The design of the Remai Modern responds to community, context, resources and program. It focuses equally on the gallery spaces and the spaces between the program to offer Saskatoon and its citizens a comfortable, engaging public realm through all seasons, and particularly during the extreme cold winter months.
The form and massing respond to the low, flat topography of Saskatchewan’s prairie landscape and evoke regional agrarian traditions of low-rise, rectilinear sheds and barns. Four cantilevered horizontal volumes engage the River edge to the south and 2nd Avenue to the east. The south elevation spans the length of the site and the ground floor is fully glazed to provide continuous day-lit public spaces with access to the River. Entrances at each end integrate the gallery into the new pedestrian flows along the river bank.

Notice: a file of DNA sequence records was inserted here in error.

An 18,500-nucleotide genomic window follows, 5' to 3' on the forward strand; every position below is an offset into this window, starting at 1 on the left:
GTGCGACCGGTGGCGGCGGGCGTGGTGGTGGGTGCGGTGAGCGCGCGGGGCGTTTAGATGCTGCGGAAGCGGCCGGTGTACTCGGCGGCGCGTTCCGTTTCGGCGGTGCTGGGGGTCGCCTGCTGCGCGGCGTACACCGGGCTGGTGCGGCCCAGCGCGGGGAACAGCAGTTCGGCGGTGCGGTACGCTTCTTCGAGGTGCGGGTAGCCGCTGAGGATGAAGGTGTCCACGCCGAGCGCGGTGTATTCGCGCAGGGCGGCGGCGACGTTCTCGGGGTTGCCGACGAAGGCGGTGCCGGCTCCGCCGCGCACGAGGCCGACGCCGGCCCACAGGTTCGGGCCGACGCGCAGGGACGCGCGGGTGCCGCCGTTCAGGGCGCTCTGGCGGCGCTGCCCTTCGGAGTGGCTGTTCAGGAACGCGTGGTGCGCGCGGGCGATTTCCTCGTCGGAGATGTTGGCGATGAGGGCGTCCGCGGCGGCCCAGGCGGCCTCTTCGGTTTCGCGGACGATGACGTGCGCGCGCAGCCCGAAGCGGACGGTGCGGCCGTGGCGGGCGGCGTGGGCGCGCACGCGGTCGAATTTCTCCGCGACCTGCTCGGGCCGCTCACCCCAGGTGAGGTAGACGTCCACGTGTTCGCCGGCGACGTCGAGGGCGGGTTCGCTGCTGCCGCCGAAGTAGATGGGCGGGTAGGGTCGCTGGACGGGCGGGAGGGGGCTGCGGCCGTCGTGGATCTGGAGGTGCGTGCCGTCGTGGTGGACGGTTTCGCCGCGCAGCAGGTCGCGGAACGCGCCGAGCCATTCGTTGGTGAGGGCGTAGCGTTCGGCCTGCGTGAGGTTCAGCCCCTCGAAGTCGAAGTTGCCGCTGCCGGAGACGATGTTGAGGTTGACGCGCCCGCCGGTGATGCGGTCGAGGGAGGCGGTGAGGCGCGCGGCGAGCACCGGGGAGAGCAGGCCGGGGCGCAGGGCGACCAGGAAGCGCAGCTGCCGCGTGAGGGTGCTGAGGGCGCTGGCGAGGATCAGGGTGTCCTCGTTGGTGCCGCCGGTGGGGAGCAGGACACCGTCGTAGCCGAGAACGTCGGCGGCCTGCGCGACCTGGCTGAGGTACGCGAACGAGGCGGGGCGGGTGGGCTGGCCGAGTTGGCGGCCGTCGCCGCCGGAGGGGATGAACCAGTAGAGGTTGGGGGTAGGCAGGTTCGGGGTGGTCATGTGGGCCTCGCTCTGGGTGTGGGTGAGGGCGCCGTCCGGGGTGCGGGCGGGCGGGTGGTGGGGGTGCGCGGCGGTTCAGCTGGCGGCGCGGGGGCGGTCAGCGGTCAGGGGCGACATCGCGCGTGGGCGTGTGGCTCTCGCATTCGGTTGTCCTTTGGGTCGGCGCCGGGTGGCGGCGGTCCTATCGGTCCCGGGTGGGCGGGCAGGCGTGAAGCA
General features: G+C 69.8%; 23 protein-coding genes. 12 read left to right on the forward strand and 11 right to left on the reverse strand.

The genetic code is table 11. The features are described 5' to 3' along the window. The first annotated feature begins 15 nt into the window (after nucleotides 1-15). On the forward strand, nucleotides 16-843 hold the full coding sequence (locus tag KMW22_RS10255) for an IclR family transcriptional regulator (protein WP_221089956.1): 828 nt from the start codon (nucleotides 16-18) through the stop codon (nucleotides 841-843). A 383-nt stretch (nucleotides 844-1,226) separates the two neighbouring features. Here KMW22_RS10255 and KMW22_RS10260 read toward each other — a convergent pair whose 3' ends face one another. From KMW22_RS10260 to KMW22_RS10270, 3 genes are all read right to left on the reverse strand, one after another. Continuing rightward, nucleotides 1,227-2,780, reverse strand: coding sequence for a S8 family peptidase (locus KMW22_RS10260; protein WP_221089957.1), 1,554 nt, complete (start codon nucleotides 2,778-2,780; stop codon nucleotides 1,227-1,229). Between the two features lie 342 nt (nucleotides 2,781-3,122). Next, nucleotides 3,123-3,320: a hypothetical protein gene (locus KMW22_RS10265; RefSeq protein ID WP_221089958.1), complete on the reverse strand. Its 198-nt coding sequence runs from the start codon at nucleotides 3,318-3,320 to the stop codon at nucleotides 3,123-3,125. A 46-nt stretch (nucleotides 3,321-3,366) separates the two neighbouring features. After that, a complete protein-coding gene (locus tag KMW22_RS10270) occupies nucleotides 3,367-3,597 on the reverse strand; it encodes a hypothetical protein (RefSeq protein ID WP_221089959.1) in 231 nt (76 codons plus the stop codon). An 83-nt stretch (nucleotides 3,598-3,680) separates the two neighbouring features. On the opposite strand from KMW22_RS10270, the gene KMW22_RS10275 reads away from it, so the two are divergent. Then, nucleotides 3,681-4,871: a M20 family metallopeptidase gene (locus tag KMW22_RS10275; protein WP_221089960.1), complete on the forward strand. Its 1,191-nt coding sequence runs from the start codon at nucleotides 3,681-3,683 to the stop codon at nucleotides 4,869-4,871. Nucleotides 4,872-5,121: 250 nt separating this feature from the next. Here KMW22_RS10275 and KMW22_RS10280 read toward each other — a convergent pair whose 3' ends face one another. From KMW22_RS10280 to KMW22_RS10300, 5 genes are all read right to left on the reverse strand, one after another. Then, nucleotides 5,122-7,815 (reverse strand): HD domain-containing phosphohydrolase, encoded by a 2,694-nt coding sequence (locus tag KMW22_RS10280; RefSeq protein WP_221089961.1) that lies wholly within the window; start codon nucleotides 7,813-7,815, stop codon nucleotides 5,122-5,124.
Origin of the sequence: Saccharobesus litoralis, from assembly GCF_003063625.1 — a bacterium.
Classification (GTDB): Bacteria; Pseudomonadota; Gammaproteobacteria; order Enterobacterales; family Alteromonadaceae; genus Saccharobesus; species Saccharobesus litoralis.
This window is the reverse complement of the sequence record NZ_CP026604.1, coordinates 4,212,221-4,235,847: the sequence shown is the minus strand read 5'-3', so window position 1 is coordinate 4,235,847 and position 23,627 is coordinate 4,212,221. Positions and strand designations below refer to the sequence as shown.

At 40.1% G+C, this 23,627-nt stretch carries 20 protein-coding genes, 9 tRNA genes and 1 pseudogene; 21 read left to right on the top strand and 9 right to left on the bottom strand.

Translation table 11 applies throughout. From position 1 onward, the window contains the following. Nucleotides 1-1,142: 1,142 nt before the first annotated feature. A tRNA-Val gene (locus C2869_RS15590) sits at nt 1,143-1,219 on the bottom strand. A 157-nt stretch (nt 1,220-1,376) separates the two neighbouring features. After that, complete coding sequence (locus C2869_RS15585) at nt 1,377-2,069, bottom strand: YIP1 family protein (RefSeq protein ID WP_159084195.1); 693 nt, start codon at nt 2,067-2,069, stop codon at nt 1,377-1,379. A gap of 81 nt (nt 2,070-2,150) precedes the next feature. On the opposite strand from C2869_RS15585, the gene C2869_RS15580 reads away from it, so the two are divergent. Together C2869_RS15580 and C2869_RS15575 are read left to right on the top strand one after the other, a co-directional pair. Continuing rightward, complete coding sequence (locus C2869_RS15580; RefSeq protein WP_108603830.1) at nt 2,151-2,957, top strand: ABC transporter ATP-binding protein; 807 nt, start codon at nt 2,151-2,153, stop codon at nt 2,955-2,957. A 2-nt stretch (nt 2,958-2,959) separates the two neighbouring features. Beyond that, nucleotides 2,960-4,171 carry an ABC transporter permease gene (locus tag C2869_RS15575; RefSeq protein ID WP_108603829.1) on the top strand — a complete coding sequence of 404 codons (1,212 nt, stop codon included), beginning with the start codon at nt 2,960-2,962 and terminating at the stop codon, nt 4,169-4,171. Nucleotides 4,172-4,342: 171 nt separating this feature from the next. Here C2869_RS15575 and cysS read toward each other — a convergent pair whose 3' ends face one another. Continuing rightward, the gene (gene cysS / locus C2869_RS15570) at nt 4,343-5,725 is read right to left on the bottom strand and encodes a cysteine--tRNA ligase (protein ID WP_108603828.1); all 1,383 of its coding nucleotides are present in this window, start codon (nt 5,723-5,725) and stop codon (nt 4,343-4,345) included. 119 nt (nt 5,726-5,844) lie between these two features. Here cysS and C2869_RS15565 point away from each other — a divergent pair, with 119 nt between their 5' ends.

Public spaces on every level are organized to maximize the connection to the river. A central atrium organizes the plan and offers a community gathering space. A generously-scaled connecting stair on the ground floor is located to initiate a continuous path through all levels.
The exterior is clad in a copper-coloured metal screen and was was inspired by Saskatoon’s historic architectural landmark, the Bessborough Hotel (CNR, 1932).
The architecture of the Remai Modern simultaneously looks back and forward. It forges a strong relationship to the legacy of the Mendel and creates a platform to reinforce the role of art for the “advancement of Saskatoon as a creative city dedicated to life long learning.”